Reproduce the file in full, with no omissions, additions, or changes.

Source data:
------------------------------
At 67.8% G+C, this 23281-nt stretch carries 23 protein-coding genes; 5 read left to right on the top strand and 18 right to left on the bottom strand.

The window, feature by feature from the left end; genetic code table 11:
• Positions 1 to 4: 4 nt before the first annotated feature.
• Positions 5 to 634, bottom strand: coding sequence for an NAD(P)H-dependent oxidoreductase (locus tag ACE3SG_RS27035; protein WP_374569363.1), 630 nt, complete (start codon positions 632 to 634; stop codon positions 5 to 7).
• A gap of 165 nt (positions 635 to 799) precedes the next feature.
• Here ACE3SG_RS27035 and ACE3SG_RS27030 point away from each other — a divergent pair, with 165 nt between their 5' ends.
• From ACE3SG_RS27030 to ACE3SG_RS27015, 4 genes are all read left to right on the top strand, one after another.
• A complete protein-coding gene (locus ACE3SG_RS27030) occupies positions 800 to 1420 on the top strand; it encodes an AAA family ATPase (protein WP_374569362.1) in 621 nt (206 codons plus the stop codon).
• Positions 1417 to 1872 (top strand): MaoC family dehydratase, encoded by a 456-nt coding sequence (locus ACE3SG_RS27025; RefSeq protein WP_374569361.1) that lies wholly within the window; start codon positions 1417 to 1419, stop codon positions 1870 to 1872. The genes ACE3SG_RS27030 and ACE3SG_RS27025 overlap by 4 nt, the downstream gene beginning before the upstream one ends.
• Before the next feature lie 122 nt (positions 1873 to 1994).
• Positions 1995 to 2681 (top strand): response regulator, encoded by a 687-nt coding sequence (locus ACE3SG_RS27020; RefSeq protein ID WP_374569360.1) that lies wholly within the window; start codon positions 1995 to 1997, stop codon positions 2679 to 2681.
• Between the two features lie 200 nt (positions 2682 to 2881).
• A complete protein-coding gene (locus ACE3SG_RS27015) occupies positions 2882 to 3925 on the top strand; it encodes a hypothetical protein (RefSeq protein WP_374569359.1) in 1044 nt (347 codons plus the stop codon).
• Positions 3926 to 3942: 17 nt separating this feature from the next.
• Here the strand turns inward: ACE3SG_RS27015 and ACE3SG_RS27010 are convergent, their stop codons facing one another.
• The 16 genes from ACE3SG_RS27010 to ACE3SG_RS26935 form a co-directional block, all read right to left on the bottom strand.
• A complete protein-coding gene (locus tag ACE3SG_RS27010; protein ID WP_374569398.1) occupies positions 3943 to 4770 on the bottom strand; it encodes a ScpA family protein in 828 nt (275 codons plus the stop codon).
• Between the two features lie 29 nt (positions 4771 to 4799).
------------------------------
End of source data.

At 67.8% G+C, this 23281-nt stretch carries 23 protein-coding genes; 5 read left to right on the top strand and 18 right to left on the bottom strand.

The window, feature by feature from the left end; genetic code table 11:
• Positions 1 to 4: 4 nt before the first annotated feature.
• Positions 5 to 634, bottom strand: coding sequence for an NAD(P)H-dependent oxidoreductase (locus tag ACE3SG_RS27035; protein WP_374569363.1), 630 nt, complete (start codon positions 632 to 634; stop codon positions 5 to 7).
• A gap of 165 nt (positions 635 to 799) precedes the next feature.
• Here ACE3SG_RS27035 and ACE3SG_RS27030 point away from each other — a divergent pair, with 165 nt between their 5' ends.
• From ACE3SG_RS27030 to ACE3SG_RS27015, 4 genes are all read left to right on the top strand, one after another.
• A complete protein-coding gene (locus ACE3SG_RS27030) occupies positions 800 to 1420 on the top strand; it encodes an AAA family ATPase (protein WP_374569362.1) in 621 nt (206 codons plus the stop codon).
• Positions 1417 to 1872 (top strand): MaoC family dehydratase, encoded by a 456-nt coding sequence (locus ACE3SG_RS27025; RefSeq protein WP_374569361.1) that lies wholly within the window; start codon positions 1417 to 1419, stop codon positions 1870 to 1872. The genes ACE3SG_RS27030 and ACE3SG_RS27025 overlap by 4 nt, the downstream gene beginning before the upstream one ends.
• Before the next feature lie 122 nt (positions 1873 to 1994).
• Positions 1995 to 2681 (top strand): response regulator, encoded by a 687-nt coding sequence (locus ACE3SG_RS27020; RefSeq protein ID WP_374569360.1) that lies wholly within the window; start codon positions 1995 to 1997, stop codon positions 2679 to 2681.
• Between the two features lie 200 nt (positions 2682 to 2881).
• A complete protein-coding gene (locus ACE3SG_RS27015) occupies positions 2882 to 3925 on the top strand; it encodes a hypothetical protein (RefSeq protein WP_374569359.1) in 1044 nt (347 codons plus the stop codon).
• Positions 3926 to 3942: 17 nt separating this feature from the next.
• Here the strand turns inward: ACE3SG_RS27015 and ACE3SG_RS27010 are convergent, their stop codons facing one another.
• The 16 genes from ACE3SG_RS27010 to ACE3SG_RS26935 form a co-directional block, all read right to left on the bottom strand.
• A complete protein-coding gene (locus tag ACE3SG_RS27010; protein ID WP_374569398.1) occupies positions 3943 to 4770 on the bottom strand; it encodes a ScpA family protein in 828 nt (275 codons plus the stop codon).
• Between the two features lie 29 nt (positions 4771 to 4799).